Sergio Garcia vows not to let Masters nightmare ruin his season

Phil Casey 18/04/2018
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Sergio Garcia was defending champion at the Masters but had a shocking tournament.

Sergio Garcia has vowed that his Masters nightmare will not ruin the rest of the season as he returns to action in the Valero Texas Open.

Garcia’s title defence at Augusta National effectively came to an embarrassing early end when he took an amazing 13 shots to play the 15th hole in the opening round.

The 38-year-old dumped five balls into the water on the par five, where he made a crucial eagle in the final round in 2017, to record the highest score on the hole in tournament history.

After his second shot – with a six iron from 206 yards – found the water in front of the green, Garcia took a penalty drop and left himself around 90 yards to the green, but repeatedly hit wedge shots onto the putting surface and watched them spin back into the hazard.

Garcia went on to shoot rounds of 81 and 78 to finish in a tie for 82nd in the 87-man field, but insists the incident was quickly put out of his mind.

“Probably as soon as we finished on Friday afternoon it was pretty much forgotten and the week was over,” Garcia told a pre-tournament press conference in San Antonio.

“I think at the end of the day you’ve got to realise that sometimes it happens, sometimes it goes the wrong way, and without doing much wrong it can happen. But you learn from it and you move forward and try to be better.

“If my ball with a six iron bounces up and goes to, I don’t know, five feet or something like that, even if I don’t make eagle we’re probably having a different conversation. I’m probably shooting even par or even one over that first round.

“With a decent round on Friday, I have a chance of contending. Unfortunately, what happened happened and you can start trying to make excuses that I had a lot of things to do coming into the week or during the week, yes, but we’re used to those things. I’m not going to put that as an excuse of why the week went the way it went.”

Asked if what happened on the 15th represented the lowest point in his career, Garcia added: “No, no, not really.

“Maybe if that would have happened on Sunday last year after hitting my shot, if it hits the pin dead on and goes in the water, it probably would have been harder.

“Knowing that you can go there [as a former champion] every year, it kind of helps. If I play it 30 more times we’ll have some years where things go our way and some years where it doesn’t.

“You’ve just got to deal with it and keep moving forward. Obviously the Masters, it’s massive, it’s very important, but it’s one week and you can’t let one week ruin your whole year.”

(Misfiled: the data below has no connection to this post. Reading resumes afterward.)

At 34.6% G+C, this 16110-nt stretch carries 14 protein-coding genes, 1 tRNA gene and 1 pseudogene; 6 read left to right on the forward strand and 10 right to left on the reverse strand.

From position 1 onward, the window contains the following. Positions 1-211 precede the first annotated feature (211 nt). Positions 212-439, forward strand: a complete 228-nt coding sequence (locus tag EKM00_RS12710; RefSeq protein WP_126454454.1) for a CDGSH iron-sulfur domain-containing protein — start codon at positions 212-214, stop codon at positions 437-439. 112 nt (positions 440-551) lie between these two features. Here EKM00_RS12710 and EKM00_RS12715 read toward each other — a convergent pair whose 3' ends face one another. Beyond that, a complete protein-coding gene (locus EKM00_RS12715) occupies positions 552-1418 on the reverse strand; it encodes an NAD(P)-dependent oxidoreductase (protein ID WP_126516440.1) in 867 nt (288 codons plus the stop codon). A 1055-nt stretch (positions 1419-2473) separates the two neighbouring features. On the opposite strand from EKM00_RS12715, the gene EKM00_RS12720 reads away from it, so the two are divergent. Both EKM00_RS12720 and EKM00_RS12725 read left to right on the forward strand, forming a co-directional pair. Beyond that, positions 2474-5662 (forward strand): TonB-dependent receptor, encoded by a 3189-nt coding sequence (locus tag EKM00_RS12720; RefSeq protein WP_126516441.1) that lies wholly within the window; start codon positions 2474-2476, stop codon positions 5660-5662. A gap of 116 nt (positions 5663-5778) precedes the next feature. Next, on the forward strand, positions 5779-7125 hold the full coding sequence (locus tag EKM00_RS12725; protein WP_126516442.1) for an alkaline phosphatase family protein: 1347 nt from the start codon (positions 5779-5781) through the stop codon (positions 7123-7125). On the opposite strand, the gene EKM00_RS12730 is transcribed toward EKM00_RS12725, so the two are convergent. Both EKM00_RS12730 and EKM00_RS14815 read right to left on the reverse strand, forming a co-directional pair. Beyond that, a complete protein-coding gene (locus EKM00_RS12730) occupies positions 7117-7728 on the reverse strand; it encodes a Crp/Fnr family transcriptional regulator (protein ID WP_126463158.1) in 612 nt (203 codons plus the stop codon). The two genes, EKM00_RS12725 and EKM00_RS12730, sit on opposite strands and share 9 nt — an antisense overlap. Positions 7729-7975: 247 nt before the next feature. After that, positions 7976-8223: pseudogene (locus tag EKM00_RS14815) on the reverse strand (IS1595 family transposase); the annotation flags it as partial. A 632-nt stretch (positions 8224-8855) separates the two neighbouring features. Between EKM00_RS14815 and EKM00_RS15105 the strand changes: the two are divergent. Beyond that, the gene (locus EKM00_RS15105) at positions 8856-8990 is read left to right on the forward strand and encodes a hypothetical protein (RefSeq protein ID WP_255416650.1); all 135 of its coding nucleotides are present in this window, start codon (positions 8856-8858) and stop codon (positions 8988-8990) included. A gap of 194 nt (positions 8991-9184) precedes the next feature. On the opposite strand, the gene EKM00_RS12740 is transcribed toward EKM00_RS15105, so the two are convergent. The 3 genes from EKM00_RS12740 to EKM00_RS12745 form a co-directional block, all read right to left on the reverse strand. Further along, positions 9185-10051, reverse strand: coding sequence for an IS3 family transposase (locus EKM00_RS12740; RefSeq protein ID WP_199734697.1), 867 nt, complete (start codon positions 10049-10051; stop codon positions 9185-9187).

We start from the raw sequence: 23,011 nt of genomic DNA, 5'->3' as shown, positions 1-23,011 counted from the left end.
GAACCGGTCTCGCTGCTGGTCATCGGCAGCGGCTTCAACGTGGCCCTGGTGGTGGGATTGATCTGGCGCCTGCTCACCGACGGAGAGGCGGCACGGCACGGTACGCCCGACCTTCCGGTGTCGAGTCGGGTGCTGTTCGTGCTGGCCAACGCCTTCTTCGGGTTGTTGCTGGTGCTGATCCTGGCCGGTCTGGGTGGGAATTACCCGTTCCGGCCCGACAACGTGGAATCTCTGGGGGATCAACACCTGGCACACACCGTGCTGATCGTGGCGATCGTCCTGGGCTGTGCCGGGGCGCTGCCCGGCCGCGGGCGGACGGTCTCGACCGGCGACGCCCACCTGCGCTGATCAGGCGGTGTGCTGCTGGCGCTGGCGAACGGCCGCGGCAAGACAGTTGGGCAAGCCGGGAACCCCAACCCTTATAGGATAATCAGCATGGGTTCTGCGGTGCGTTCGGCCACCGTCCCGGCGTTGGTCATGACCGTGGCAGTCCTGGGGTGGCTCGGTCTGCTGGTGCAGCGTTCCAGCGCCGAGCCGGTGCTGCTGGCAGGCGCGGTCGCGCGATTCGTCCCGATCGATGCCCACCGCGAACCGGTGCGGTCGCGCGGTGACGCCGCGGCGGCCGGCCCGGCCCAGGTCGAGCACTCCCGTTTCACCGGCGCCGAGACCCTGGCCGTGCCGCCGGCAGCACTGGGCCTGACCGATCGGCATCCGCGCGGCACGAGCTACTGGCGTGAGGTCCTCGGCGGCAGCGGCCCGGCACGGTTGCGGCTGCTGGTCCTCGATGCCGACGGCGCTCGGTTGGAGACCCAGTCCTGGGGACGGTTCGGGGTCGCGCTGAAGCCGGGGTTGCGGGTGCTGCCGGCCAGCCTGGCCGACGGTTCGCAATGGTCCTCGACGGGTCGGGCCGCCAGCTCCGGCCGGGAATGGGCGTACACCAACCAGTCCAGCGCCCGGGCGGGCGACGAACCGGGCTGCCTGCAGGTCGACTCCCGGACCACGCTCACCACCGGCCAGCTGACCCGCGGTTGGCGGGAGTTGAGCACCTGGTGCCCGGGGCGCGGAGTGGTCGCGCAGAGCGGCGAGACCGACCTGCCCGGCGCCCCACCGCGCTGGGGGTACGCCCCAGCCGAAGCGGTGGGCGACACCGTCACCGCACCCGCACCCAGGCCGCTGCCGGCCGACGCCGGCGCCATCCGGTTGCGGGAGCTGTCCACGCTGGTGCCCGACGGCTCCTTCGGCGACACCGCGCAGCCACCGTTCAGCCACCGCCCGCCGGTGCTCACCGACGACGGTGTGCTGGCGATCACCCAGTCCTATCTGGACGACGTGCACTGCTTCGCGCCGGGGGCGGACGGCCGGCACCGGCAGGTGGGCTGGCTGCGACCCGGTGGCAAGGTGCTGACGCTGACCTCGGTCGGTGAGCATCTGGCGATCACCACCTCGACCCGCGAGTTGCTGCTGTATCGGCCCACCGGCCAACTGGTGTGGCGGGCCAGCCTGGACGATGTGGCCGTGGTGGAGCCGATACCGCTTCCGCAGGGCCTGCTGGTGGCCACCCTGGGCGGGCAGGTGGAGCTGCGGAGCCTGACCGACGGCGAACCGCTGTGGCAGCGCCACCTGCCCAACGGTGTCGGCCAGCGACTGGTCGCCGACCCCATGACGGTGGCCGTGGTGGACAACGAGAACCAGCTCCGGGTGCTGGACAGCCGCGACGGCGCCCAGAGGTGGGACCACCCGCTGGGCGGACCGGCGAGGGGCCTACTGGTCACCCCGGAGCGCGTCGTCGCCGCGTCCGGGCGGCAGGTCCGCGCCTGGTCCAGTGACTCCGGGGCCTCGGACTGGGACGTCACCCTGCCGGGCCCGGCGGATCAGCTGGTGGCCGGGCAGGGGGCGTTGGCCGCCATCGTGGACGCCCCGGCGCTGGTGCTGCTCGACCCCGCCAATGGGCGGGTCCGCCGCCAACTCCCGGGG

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DP World Tour Championship Pro-Am place up for grabs in 'Junior Luckiest Ball on Earth' initiative

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The eagerly awaited Luckiest Ball on Earth series kicks off later this month and, for the first time, junior golfers across the UAE will be vying for a ‘once in a lifetime’ opportunity to play alongside some of the biggest names in golf in the star-studded DP World Tour Championship Pro-Am.

The initiative is another indication of DP World’s determination to grow the game at grassroots level as part of their title sponsorship of the European Tour’s season-ending tournament.

The Junior Luckiest Ball on Earth, which has been introduced as a new initiative aimed at helping to grow the junior game in the UAE, will this year be based on Emirates Golf Federation Order of Merit events with 20 girls and 20 boys winning a place in the Grand Final set to take place on the Fire course at Jumeirah Golf Estates on October 28.

The juniors that qualify will consist of the top 10 boys and 10 girls from the season ending Gross Order of Merit and the top 10 from the Net Order of Merit which will be declared after the Al Ain Junior Open on April 28.

One winner – girl or boy – will then win a place in the ‘Luckiest Ball on Earth’ team, alongside the adult man and lady winner, where they will rub shoulders with the likes of defending DP World Tour Championship winner Jon Rahm, former World No.1 Rory McIlroy and Race to Dubai champion Tommy Fleetwood in the DP World Tour Championship Pro-Am on the Earth course on Tuesday, November 13.

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The event is the annual curtain raiser for the European Tour’s season-ending grand finale which takes place at Jumeirah Golf Estates from Thursday, November 15, to Sunday, November 18.